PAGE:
underwater television[¦ən·dər¦wȯd·ər ′tel·ə‚vizh·ən]
Underwater television is used in the search for and inspection of sunken vessels, the examination of submerged portions of vessels and hydraulic engineering structures, and the inspection of underwater communications equipment. It is used to observe divers at work and the ice cover (from submarines). It is also used in the study of marine flora and fauna and in archaeological investigations. In addition, underwater television is used to search for schools of fish and oil deposits, to detect bottom mines, and to monitor underwater tests of armaments. It can be used at depths of up to several hundred meters for practically unlimited periods of time under highly diverse conditions, even in waters contaminated by radioactivity. However, the use of underwater television is limited by the poor illumination of objects in the water as a result of the strong absorption and diffusion of light by water (the range of visibility does not exceed a few tens of meters even in transparent water) and the weak contrast between the objects and the background. Artificial lighting by stroboscopic or laser light sources can increase the range of visibility up to 200 m.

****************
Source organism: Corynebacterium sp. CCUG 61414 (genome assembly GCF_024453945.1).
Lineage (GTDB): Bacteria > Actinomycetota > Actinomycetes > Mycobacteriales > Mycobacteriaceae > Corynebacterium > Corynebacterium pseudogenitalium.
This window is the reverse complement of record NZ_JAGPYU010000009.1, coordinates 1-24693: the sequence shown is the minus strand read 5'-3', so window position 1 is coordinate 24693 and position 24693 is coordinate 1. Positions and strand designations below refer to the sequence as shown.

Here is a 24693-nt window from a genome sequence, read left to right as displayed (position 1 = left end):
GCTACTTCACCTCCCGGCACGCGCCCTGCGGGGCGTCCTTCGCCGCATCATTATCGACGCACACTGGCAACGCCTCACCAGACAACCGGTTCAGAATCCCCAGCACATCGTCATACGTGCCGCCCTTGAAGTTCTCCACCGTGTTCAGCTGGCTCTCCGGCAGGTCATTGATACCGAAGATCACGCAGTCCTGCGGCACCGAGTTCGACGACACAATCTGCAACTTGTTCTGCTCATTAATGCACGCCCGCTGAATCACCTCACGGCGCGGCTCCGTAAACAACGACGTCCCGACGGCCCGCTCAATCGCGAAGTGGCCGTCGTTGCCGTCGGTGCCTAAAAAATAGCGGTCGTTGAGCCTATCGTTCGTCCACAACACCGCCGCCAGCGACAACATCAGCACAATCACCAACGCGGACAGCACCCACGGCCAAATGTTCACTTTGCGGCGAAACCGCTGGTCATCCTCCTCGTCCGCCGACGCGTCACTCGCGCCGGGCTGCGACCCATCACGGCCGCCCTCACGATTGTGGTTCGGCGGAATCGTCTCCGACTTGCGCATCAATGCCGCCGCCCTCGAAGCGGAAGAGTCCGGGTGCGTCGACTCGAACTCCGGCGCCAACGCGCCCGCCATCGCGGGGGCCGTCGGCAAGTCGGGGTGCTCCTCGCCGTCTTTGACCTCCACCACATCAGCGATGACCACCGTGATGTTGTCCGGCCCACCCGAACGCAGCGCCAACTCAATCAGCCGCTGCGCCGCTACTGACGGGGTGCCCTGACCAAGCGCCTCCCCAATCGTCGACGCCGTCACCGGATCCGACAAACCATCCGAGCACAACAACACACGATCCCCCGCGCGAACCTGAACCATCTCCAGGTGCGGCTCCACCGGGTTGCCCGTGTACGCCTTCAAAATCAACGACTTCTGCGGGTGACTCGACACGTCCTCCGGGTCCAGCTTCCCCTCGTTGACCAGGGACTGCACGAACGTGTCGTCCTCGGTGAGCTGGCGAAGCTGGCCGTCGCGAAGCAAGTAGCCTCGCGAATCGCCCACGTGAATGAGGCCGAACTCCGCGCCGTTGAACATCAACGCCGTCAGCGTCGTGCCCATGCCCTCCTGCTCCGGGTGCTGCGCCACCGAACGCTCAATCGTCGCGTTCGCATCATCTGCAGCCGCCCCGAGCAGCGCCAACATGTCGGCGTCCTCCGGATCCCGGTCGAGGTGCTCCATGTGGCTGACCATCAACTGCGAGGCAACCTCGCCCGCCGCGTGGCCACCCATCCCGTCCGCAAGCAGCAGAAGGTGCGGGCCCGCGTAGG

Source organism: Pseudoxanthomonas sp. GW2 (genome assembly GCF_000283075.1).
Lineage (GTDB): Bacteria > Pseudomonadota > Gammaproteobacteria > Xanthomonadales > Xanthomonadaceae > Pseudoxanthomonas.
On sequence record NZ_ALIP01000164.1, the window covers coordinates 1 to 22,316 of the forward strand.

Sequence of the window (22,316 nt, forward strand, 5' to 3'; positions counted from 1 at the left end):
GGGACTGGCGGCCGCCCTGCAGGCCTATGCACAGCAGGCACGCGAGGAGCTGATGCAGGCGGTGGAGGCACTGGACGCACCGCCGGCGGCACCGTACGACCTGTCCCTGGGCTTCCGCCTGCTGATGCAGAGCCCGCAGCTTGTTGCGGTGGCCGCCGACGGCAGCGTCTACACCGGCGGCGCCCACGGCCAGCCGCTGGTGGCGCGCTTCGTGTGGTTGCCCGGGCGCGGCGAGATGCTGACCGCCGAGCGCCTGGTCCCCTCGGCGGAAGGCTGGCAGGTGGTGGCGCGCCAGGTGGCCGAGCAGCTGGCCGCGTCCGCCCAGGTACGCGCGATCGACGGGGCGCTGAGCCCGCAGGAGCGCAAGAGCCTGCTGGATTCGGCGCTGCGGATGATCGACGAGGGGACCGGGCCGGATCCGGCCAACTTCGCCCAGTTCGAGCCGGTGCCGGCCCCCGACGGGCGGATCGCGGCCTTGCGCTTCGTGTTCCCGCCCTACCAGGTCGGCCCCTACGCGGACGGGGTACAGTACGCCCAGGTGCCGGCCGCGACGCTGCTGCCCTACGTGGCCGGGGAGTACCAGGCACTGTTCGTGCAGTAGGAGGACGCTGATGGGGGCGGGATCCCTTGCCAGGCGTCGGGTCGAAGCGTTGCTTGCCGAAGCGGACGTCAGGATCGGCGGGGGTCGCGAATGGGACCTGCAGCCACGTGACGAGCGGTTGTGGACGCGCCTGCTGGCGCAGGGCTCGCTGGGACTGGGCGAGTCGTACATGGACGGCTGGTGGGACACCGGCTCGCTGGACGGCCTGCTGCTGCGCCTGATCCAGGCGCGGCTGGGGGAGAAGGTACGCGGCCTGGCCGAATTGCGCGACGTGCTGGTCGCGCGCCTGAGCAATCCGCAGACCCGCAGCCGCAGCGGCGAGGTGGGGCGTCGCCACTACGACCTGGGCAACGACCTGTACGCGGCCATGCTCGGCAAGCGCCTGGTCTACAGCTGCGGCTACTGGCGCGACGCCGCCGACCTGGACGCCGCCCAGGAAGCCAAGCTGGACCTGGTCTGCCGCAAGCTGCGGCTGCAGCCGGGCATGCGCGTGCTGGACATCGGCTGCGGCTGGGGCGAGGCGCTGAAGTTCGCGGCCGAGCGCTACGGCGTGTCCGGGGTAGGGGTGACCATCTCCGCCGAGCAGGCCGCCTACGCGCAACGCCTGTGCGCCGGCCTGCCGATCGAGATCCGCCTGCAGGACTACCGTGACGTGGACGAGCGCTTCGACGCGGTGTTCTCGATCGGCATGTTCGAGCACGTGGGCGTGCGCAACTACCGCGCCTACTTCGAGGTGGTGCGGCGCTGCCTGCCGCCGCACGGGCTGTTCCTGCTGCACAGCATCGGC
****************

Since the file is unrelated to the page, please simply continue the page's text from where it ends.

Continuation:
Underwater television systems are closed-circuit systems. The underwater part of such systems includes a television camera, a compound cable, a source or artificial light, and a camera attachment; the above-water portion consists of a display monitor, a control console, and a source of electric power. Underwater television cameras are classified as deepsea or shallow-water and as stationary or movable. Movable cameras are further subdivided into portable, towed, or self-propelled. Vidicons, image orthicons, and other electron tubes that can operate at low levels of illumination are used as television camera tubes. Control of deep-sea cameras and transmission of television signals are carried out by means of hydroacoustic conduits.
The underwater television camera has a self-contained source of electric power. The control signals and electric power for shallow-water cameras are transmitted from the surface vessel through a cable. The same cable serves as both a transmission line for television signals and as a towing line. Underwater television systems also use auxiliary equipment that regulates the immersion depth of the camera, the deflection angle, and the inclination of the camera’s optical axis.
REFERENCEVershinskii N. V. Podvodnoe televidenie, Moscow-Leningrad, 1960
Gabis, N. V. Podvodnoe televidenie. Moscow, 1960.
Televidenie v voennom dele. Moscow, 1969.
N. V. GABIS